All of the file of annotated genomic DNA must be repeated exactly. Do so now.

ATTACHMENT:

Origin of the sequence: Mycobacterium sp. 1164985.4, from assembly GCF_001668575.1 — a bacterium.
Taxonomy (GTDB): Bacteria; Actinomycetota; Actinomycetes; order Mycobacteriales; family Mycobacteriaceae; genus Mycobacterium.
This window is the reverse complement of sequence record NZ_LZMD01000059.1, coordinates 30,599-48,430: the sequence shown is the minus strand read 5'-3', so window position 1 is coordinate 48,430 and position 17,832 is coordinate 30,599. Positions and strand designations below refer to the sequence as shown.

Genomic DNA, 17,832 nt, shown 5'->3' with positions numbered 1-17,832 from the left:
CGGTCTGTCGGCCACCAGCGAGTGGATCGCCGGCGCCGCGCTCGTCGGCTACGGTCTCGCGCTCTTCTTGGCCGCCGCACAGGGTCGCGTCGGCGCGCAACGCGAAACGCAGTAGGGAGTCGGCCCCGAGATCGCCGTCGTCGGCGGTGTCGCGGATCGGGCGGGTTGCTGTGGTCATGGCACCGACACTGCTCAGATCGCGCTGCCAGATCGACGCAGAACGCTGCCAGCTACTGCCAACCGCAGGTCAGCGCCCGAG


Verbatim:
Origin of the sequence: Mycobacterium sp. 1164985.4, from assembly GCF_001668575.1 — a bacterium.
Taxonomy (GTDB): Bacteria; Actinomycetota; Actinomycetes; order Mycobacteriales; family Mycobacteriaceae; genus Mycobacterium.
This window is the reverse complement of sequence record NZ_LZMD01000059.1, coordinates 30,599-48,430: the sequence shown is the minus strand read 5'-3', so window position 1 is coordinate 48,430 and position 17,832 is coordinate 30,599. Positions and strand designations below refer to the sequence as shown.

Genomic DNA, 17,832 nt, shown 5'->3' with positions numbered 1-17,832 from the left:
CGGTCTGTCGGCCACCAGCGAGTGGATCGCCGGCGCCGCGCTCGTCGGCTACGGTCTCGCGCTCTTCTTGGCCGCCGCACAGGGTCGCGTCGGCGCGCAACGCGAAACGCAGTAGGGAGTCGGCCCCGAGATCGCCGTCGTCGGCGGTGTCGCGGATCGGGCGGGTTGCTGTGGTCATGGCACCGACACTGCTCAGATCGCGCTGCCAGATCGACGCAGAACGCTGCCAGCTACTGCCAACCGCAGGTCAGCGCCCGAG